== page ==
The classic novel Rebecca by Daphne du Maurier was first published on this day in 1938! The bisexual Daphne’s magnum opus and its film adaptation has lingered in LGBT culture for decades due to its heavy lesbian-coding of the character Mrs. Danvers.
Ever since it first hit shelves, Daphne du Maurier’s Rebecca has been a best-seller and is even still in print in the year 2017 (x).
Inspired by events in Daphne’s own life, Rebecca tells the story of a woman named Mrs. de Winter who finds herself being psychologically haunted by the ghost of her husband’s first wife whose name was, you guessed it, Rebecca. Having married Mr. de Winter just a year after Rebecca’s tragic death in a boating accident, the new Mrs. de Winter (who is never given a first name) is a very unwelcome addition to the family’s home and social circle. Her primary tormentor is Mrs. Danvers, the creeping housemaid who is resentful of the fact that the new Mrs. de Winter is encroaching on Rebecca’s memory. Painted as a vindictive villain who has been obsessed with Rebecca ever since she was a child, Mrs. Danvers has long been read as a lesbian character; albeit a derogatory stereotype of one, but a lesbian all the same. When the novel was adapted to the screen in 1940, the lesbian subtext became even more prominent. Before the film was completed the Motion Picture Production Code sent a message to its director regarding the subtext: “If any hint of this creeps into this scene, we will of course not be able to approve the picture.”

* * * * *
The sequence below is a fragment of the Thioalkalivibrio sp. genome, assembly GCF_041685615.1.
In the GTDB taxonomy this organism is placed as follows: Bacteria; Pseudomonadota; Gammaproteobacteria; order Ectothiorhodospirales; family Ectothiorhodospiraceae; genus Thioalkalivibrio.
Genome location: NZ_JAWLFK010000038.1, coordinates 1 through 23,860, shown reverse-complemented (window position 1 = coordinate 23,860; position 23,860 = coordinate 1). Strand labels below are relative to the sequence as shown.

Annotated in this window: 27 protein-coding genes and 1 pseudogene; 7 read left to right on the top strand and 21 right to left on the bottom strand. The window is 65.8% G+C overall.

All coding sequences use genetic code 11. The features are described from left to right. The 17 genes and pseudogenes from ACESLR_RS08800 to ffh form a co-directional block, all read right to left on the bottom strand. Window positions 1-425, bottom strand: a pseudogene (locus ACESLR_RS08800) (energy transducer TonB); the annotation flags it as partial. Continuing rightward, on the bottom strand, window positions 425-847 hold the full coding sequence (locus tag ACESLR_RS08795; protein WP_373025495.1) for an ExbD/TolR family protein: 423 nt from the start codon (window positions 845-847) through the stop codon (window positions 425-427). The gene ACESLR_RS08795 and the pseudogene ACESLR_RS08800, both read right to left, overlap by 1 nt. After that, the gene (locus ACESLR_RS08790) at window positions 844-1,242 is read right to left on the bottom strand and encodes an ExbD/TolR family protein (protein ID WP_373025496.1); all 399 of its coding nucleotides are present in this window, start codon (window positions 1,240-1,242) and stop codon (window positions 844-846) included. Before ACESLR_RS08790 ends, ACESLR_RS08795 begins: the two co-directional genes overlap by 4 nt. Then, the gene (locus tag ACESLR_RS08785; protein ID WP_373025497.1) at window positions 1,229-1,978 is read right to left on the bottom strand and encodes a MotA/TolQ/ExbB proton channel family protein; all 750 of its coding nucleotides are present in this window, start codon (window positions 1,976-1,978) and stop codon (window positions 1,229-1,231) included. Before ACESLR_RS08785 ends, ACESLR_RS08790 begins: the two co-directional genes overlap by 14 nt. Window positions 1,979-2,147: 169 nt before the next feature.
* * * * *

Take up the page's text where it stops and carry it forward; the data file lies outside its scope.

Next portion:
The iconic scene from the 1940 film adaptation where Mrs. Danvers clings to Rebecca’s lingerie was featured in a 1995 documentary about the history of LGBT characters across film history titled The Celluloid Closet for its obvious lesbian subtext.
Although Daphne du Maurier was happily married to her husband, she also had multiple affairs with women and wrote in her private diaries about preferring both men and women. The titular character of her novel My Cousin Rebecca was highly influenced by Ellen Doubleday, the wife of Daphne’s publisher and also her lover of several years. We have also written about Daphne’s affair with the British actress Gertrude Lawrence in the past. Sarah Waters, who is arguable today’s most popular lesbian author, has cited Daphne as a big inspiration for her own work and has spoken publicly about her belief that Daphne wrote lesbian-coded characters as a way of working through her own “unruly feelings” about women or perhaps releasing her own feelings of internalized homophobia.